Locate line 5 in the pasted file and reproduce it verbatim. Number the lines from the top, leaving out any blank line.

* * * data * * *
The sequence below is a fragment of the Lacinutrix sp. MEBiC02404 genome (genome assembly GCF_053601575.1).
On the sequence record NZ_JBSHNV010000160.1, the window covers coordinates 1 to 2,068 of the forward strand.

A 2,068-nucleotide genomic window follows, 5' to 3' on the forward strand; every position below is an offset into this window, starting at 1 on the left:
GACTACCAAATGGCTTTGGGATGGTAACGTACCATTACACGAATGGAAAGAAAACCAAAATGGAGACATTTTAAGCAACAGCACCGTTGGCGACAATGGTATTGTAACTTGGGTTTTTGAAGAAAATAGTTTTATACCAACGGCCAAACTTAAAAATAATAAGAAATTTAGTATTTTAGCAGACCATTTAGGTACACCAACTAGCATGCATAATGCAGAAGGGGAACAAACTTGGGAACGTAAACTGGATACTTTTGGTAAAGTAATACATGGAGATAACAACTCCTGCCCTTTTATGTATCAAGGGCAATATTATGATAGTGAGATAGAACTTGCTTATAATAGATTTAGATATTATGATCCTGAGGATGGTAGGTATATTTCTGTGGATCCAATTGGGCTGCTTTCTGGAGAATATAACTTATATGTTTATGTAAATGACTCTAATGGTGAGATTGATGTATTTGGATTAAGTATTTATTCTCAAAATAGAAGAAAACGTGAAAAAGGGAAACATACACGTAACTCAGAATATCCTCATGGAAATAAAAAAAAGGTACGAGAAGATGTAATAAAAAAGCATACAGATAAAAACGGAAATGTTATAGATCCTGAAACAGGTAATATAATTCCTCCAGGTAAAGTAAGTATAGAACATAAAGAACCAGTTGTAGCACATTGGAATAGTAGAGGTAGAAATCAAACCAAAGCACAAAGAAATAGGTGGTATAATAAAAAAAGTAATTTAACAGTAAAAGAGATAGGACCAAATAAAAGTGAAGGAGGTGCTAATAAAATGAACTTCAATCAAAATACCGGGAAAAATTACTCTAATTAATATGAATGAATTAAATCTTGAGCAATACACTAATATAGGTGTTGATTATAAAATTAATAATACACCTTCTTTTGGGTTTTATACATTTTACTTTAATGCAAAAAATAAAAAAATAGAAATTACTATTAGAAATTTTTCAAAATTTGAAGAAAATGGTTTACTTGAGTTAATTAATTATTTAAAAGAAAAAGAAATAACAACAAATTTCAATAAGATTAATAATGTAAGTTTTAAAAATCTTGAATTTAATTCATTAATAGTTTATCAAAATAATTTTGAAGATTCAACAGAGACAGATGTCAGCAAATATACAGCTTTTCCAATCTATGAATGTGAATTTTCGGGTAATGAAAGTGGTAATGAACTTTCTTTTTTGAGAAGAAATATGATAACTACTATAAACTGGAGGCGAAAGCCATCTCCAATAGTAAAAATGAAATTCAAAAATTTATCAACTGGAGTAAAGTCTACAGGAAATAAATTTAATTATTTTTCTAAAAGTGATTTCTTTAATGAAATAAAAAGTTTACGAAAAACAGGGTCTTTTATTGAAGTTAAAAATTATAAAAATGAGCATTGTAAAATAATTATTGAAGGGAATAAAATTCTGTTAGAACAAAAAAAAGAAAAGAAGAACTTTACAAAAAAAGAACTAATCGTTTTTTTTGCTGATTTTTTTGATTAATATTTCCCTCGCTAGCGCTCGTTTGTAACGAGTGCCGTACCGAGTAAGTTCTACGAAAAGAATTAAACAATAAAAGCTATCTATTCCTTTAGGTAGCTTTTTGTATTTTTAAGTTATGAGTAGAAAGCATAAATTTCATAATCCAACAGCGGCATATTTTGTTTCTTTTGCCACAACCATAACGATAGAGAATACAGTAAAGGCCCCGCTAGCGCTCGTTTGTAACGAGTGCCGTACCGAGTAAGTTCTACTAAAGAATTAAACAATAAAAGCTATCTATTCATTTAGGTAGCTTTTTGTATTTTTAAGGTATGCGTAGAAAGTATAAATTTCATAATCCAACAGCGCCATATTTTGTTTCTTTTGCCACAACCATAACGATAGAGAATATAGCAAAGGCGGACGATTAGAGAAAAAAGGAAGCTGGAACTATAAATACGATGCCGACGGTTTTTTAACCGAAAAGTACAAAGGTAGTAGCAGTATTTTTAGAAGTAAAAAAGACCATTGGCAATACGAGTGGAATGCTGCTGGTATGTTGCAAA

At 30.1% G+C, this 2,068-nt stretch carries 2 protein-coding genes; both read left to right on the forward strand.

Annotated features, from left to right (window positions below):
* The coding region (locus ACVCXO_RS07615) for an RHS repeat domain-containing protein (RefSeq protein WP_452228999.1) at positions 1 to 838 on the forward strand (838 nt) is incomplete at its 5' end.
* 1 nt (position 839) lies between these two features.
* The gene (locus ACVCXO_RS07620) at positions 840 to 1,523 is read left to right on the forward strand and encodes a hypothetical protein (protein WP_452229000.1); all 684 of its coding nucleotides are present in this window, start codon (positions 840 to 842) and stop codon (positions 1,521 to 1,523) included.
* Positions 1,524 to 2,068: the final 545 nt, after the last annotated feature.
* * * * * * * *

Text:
At 30.1% G+C, this 2,068-nt stretch carries 2 protein-coding genes; both read left to right on the forward strand.